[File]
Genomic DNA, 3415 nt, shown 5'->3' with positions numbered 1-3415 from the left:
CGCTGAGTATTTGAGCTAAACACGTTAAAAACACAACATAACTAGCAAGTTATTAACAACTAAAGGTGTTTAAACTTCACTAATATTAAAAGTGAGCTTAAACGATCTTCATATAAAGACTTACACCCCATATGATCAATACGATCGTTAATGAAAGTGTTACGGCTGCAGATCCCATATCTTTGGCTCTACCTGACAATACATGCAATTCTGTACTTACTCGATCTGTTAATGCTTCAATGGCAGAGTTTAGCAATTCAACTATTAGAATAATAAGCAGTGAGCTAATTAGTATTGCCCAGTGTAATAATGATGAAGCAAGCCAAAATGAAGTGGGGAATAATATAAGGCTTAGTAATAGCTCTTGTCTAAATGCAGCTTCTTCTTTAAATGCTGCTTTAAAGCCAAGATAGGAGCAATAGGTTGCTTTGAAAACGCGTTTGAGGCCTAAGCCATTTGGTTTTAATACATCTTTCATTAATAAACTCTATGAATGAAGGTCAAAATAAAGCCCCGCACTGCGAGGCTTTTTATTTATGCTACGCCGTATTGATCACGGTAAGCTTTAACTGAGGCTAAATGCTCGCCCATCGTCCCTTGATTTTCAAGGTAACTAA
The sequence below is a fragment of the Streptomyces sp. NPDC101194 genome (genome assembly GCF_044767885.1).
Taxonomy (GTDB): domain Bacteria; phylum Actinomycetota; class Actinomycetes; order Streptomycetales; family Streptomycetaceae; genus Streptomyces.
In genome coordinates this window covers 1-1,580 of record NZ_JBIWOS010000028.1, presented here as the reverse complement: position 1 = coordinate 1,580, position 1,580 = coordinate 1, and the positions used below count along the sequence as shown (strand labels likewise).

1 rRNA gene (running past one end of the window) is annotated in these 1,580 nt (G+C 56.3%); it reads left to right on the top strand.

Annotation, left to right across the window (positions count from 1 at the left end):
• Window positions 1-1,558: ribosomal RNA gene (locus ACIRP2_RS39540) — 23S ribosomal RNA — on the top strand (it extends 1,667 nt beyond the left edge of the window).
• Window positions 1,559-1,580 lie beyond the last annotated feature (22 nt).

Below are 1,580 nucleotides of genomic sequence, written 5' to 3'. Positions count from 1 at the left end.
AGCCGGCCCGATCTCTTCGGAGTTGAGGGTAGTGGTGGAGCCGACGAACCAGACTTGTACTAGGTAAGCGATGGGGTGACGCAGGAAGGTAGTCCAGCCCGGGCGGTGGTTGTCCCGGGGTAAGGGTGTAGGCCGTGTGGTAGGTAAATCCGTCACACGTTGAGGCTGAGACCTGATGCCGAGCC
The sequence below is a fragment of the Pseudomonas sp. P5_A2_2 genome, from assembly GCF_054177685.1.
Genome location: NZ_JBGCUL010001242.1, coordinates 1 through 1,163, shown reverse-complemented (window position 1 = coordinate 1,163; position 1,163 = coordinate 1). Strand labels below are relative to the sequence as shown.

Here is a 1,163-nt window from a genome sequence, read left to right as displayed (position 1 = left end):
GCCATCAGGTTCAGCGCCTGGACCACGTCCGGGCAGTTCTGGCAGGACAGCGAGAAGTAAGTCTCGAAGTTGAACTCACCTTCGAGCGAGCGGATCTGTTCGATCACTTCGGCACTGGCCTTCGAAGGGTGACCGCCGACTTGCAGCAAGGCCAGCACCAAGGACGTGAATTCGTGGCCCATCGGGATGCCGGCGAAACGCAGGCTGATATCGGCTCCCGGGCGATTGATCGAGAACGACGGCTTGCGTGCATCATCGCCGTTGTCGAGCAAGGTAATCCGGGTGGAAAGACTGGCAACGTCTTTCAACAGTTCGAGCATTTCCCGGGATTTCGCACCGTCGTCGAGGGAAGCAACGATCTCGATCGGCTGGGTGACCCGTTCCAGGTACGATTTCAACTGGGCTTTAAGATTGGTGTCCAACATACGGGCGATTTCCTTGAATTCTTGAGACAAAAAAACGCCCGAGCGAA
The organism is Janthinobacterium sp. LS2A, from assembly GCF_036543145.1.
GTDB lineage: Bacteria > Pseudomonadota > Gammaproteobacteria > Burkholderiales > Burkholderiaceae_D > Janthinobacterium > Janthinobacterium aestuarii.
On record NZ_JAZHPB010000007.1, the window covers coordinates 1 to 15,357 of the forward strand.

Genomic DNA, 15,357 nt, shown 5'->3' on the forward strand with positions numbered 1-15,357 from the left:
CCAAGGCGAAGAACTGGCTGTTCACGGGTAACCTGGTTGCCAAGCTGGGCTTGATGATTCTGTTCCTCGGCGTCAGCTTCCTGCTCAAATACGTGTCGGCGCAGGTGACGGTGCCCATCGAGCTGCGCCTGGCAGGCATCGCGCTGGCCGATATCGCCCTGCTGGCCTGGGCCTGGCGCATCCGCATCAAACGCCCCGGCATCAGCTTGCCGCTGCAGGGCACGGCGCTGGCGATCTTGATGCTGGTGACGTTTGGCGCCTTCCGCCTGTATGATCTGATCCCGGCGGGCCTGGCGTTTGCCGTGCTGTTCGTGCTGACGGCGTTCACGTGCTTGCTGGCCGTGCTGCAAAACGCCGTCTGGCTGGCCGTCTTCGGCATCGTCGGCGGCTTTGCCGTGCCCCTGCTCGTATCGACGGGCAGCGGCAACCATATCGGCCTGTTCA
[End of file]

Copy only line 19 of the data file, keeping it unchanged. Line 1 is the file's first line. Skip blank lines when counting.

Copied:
Genomic DNA, 15,357 nt, shown 5'->3' on the forward strand with positions numbered 1-15,357 from the left: